Welcome to our new web site!

To give our readers a chance to experience all that our new website has to offer, we have made all content freely avaiable, through October 1, 2018.

During this time, print and digital subscribers will not need to log in to view our stories or e-editions.


Following proper etiquette is courteous and leads to faster rounds


It’s time to revisit some do’s and don’ts about golfing etiquette. Unlike sports such as hockey and mud wrestling, golf has long been thought to be a genteel game, rich in tradition and replete with myriad practices falling under the umbrella of sporting manners.

Arnold Palmer had this to say about manners: “From the time I first stepped on a golf course, my father made sure that I observed golf etiquette.  What that meant to me then, and what it means now, is being considerate of other golfers, taking care of the course, playing quickly, and controlling my temper.”

Arnold, Gary, and Jack have long been the poster icons for golf manners.

For some who are new to the game, and some who simply have not had anyone explain golfing things to them, golfers are expected to adhere to a rather universal set of customs and behaviors – in other words, they practice good golf etiquette.

Golf is a game that relies on the integrity of each player to show respect for other players to not only abide by the rules of the game but to play fair and be considerate to fellow golfers.  According to official USGA dictum: “All players should conduct themselves in a disciplined manner, demonstrating courtesy and sportsmanship at all times, irrespective of how competitive they may be. This is the spirit of the game.”

So let’s take a look at some of the specific USGA guidelines.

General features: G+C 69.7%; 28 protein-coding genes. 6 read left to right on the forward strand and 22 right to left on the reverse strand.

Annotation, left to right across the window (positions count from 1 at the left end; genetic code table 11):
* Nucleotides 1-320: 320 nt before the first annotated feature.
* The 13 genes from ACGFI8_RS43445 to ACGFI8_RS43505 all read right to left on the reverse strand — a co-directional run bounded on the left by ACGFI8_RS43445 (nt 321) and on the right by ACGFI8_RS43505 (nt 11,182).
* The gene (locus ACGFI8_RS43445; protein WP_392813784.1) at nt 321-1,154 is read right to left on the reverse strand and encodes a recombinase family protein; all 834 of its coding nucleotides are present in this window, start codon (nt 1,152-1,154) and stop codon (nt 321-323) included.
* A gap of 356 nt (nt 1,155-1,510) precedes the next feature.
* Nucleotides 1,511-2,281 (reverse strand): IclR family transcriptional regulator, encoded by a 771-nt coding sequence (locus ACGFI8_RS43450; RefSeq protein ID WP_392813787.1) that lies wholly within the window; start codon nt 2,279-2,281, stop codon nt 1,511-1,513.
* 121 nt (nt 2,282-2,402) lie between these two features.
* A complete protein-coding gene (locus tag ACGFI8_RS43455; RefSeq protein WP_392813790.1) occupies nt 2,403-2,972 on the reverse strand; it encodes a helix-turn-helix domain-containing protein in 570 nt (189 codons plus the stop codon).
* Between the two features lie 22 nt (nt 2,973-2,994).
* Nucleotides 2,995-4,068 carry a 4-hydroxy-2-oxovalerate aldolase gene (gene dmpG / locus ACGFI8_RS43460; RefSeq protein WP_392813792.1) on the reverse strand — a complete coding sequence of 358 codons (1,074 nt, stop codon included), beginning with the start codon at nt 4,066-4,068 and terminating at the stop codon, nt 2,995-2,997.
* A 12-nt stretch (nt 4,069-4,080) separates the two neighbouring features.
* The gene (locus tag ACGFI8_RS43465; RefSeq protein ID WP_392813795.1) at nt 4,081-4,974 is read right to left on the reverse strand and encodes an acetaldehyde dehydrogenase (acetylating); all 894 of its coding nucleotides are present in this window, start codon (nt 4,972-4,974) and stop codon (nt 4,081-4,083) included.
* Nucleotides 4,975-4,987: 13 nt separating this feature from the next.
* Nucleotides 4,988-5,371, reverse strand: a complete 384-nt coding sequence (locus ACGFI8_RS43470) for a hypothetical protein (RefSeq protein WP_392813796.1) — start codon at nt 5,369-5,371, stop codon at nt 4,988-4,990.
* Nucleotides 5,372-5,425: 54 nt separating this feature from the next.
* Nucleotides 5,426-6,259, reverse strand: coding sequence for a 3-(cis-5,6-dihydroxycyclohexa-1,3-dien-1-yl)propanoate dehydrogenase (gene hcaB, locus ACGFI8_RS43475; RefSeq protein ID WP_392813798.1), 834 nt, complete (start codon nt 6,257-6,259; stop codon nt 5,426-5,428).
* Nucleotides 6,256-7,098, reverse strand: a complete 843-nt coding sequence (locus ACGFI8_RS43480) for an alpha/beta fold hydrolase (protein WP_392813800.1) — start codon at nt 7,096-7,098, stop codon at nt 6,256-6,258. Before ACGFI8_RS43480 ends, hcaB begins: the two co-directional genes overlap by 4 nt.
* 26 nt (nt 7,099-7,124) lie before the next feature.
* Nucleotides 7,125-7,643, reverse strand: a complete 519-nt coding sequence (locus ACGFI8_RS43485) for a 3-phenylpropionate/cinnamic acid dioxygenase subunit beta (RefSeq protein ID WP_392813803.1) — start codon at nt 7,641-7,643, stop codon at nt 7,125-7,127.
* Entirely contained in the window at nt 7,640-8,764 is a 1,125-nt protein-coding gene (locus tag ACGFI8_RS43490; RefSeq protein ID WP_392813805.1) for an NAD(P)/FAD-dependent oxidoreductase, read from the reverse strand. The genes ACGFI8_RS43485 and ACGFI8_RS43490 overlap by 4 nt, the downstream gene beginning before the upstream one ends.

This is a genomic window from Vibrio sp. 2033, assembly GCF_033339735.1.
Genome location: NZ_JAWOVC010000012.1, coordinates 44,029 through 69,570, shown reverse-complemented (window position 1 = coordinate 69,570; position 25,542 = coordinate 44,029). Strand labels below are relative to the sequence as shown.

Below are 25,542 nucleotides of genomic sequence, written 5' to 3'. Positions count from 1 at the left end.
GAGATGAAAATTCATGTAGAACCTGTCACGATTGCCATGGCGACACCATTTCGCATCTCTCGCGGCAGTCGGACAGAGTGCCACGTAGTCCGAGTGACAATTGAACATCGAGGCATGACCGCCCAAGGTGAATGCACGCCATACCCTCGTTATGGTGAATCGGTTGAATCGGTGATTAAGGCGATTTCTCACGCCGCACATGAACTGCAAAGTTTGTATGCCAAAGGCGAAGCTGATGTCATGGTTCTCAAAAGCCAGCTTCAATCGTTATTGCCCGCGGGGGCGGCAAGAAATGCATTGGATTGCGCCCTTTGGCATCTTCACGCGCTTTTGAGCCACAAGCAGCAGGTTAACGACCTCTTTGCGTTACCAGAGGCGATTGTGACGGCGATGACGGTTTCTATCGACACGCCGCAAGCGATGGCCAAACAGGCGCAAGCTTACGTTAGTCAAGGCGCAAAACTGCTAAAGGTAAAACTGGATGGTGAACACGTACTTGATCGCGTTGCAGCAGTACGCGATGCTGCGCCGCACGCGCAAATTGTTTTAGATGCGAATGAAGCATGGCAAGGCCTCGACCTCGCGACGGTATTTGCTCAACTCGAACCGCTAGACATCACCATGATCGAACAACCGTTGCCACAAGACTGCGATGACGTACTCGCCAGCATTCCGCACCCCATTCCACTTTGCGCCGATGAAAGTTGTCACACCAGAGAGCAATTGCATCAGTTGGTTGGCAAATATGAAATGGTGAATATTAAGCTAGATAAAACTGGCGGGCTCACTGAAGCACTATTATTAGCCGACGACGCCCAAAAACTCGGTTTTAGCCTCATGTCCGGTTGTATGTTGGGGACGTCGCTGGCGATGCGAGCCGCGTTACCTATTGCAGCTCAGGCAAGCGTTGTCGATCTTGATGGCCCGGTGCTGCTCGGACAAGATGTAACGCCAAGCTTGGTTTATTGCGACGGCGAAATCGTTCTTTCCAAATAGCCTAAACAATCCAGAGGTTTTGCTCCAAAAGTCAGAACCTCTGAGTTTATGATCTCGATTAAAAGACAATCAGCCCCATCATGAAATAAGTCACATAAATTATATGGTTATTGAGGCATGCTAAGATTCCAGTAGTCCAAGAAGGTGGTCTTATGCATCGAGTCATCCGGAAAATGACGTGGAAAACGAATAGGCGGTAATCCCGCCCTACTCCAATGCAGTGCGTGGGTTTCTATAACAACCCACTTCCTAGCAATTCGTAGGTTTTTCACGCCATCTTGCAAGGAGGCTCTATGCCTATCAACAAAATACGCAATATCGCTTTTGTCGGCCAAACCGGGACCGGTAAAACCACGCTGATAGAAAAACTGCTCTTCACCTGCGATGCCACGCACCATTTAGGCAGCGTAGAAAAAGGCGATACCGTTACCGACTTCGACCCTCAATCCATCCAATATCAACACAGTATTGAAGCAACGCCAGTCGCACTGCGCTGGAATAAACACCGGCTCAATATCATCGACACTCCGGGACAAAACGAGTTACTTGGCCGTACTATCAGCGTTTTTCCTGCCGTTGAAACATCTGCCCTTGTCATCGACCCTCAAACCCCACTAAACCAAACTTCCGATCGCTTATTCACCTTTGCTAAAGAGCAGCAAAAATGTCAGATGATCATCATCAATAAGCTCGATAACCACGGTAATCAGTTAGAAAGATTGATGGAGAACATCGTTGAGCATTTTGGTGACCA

• First, be on time and ready to play so you don’t inconvenience others.
  • Next, dress neatly and appropriately in normal golf attire and accordance with local dress codes. (Note, this has changed some in recent years, and is far more relaxed that in years past.)
  • Choose the correct teeing ground that best matches your ability; that means “tee it forward.”
  • Play “ready golf” wherever possible, meaning that the player who is ready to hit should step up and play without delay.
  • Stay silent while other players are hitting their shots or putting. Wherever you stand, strive to be as unobtrusive as possible when others are hitting.
  • Wait until the group up ahead is out of range of your best shot. Hitting into the group ahead is the most common source of antagonism (and fights) on the golf course.
  • Walk or ride briskly between shots, and be ready to play when it’s your turn.
  • Respect the golf course by replacing or sanding divots and raking bunkers. It’s a courtesy to leave the course in better condition than you found it. Carry a small ball mark repair tool with you and be sure to repair your ball’s pitch mark on the putting green.
  • Avoid stepping on the line that other players are putting on. Replace the flagstick into the hole with great care so as not to disturb the cup edge. If there is a chance of an out-of-bounds shot or a lost ball, hit a provisional ball.
  • Throwing and slamming of clubs, temper tantrums and rude, obnoxious behavior are never acceptable.
  • Keep your motorized golf cart well out of the way and behind players, while safely away from greens, thereby minimizing damage to the turf.
  • Treat others with respect; behavior should always be as a gentleman or a lady.

Regarding pace of play, the main thing I notice on busy days at local golf courses is that slow groups seem oblivious to others trying to keep a reasonable pace. Some folks don’t realize if you take slightly over 100 strokes a round (most common), and take and extra 30 seconds for each one, you will add nearly an hour to finish your game.